Here is the same graph linearly.
The line slopes in the opposite direction when compared to the “Blackness.”
And also for “Hispanicness.”
By making it harder for the lower class to go pro, minor league wages seem to be inhibiting young, non-elite players of color disproportionately.
All of the above suggests that a player’s decision to go pro depends on his socioeconomic status. If so, then more competitive wages would likely flatten out those curves a bit. If these players were paid more, they wouldn’t need to rely as much on their wealth to get by, and those without much wealth would have greater incentive to play professional ball. The slopes in the curve above point to “missing” minor league players whose financial situations prevented them from going pro.
To be frank, most of the “missing” players probably wouldn’t have made it to the majors. Most promising amateurs get decent-sized signing bonuses, which make their salaries less of an issue. However, it’s relatively common for fringy, late-round draft selections to develop into productive big leaguers. Lorenzo Cain (17th round pick), Kevin Kiermaier (31st round pick), Matt Carpenter (13th round pick) and Matt Duffy (18th round pick) are just a few very recent examples. Based on the trends outlined above, it’s entirely feasible — and perhaps likely — that uncompetitive minor league salaries have robbed us of many players cut from that same mold.
Higher minor league wages would certainly help make baseball’s talent pool more inclusive. But they wouldn’t be the silver bullet that tears down all of the barriers for low-income amateurs. Another, possibly larger, hurdle for these players is the cost of travel leagues, which often run into the thousands of dollars for a single year of play. Travel leagues give kids the opportunity to challenge themselves against advanced competition and have become a near-necessity for aspiring professionals, but as Andrew McCutchen has observed at the Players’ Tribune, they’re unaffordable for many families. Similarly, amateur showcases are a great way for high-schoolers to gain exposure, but cost as much as $600 a pop.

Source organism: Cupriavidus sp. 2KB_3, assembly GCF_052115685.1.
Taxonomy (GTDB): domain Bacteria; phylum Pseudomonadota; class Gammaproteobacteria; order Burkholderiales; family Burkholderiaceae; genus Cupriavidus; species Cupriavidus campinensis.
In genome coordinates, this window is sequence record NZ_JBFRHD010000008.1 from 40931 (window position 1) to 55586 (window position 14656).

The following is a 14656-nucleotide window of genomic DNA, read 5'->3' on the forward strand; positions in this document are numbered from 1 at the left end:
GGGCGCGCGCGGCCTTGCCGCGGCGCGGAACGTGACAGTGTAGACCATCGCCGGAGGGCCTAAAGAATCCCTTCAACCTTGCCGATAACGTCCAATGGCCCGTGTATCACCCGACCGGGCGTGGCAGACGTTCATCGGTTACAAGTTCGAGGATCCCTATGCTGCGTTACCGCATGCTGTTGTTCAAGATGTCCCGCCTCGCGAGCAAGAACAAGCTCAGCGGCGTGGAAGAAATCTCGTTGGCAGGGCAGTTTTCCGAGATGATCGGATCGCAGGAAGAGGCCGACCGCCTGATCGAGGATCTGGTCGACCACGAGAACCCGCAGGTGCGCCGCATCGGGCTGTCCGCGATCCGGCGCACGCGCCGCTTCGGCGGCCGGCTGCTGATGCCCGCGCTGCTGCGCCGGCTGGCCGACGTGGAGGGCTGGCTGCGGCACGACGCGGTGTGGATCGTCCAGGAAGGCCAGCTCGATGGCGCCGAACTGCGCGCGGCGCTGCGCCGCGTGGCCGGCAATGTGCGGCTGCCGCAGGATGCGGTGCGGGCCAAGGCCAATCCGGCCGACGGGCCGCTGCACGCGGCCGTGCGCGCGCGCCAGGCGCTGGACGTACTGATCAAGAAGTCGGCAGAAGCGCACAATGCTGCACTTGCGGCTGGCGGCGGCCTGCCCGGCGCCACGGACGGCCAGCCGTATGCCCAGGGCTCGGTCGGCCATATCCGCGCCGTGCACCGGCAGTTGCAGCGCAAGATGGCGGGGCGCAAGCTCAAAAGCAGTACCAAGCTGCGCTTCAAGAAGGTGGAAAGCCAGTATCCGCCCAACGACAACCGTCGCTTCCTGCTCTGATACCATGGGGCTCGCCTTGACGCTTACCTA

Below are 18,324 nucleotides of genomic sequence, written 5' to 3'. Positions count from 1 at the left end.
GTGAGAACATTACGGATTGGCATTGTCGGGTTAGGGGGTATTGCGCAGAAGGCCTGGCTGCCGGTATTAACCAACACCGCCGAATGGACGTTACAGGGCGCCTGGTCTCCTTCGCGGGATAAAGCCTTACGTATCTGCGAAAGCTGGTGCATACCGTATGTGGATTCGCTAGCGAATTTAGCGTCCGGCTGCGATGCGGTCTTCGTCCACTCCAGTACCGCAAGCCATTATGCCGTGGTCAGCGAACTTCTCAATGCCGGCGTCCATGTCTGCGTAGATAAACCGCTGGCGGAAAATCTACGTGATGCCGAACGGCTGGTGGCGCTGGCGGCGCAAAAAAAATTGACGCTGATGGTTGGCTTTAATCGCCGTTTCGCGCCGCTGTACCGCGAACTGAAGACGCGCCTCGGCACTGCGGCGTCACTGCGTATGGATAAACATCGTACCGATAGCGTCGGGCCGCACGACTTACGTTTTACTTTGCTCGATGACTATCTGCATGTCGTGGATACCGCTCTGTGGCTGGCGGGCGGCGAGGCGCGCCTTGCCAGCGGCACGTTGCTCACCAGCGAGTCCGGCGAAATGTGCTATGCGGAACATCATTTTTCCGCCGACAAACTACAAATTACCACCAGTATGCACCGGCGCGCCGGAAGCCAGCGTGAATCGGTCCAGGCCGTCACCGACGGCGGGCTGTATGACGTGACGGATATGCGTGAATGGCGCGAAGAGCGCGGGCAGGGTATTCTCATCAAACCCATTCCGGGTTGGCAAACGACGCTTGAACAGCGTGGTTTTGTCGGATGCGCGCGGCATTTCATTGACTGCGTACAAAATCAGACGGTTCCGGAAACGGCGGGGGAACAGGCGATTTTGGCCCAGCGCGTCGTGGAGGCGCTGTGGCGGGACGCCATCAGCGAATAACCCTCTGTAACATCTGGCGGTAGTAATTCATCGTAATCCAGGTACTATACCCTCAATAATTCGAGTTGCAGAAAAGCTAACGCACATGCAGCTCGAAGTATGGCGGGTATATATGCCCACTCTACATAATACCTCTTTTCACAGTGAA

Still, even if minor league wages are only one part of the problem, the data suggest their effects are significant. In addition to paying poverty-level wages to thousands of players, the current minor league pay structure acts as a barrier to entry for many more. Raising the wage would plug some of the leaks in Major League Baseball’s talent pipeline. This would incentivize more amateur baseball players to pursue careers as professionals, leading to a more inclusive and diverse sport with more talented players on the field.
References and Resources
- Special thanks to Matt Swartz and Russell Carleton for helpful comments and feedback.
- Special thanks to Nathaniel Grow for clarifying the details of the Minor League Wages lawsuit.
- Baseball-Reference and The Baseball Cube
- US Census Bureau, “Frequently Occurring Surnames from the Census 2000”
- US Census Bureau, “Central Cities In Alphabetical Order, By State, With Metropolitan Area Title”
- US Census Bureau, “Median Family Income in 1999”
- Torii Hunter, The Players’ Tribune, “Started From the Parking Lot”
- David Leonhardt, Amanda Cox & Claire Cain Miller, The Upshot, “An Atlas of Upward Mobility Shows Paths Out of Poverty”
- Nathaniel Grow, FanGraphs, “Minor League Salaries Challenged in New Antitrust Lawsuit”
- Russell Carleton, JABO, “Why Are We Playing Hunger Games with Minor Leaguers?”
- Melvin J. Collier, Roots Revealed, “Ain’t Gonna Take Massa’s Name/Playing the Name Game: African-American Genealogical Research In Motion”
- Annamaria Andriotis and Rachel Louise Ensign, The Wall Street Journal, “U.S. Government Uses Race Test for $80 Million in Payments”
- Matt Swartz, The Hardball Times, “The Declining Share of African-American Baseball Players, Part 2”
- Mark Armour and Daniel R. Levitt, SABR, “Baseball Demographics, 1947-2012”
- Rakesh Kochhar and Richard Fry, Pew Research Center Fact Tank, “Wealth inequality has widened along racial, ethnic lines since end of Great Recession”
- HS Baseball Web Forum, “Cost for Perfect Game Showcases?”
- Andrew McCutchen, The Players’ Tribune, “Left Out”
- Sarah Butler, CBS MoneyWatch, “$4,000 for Youth Baseball: Kids’ Sports Costs Are Out of Control”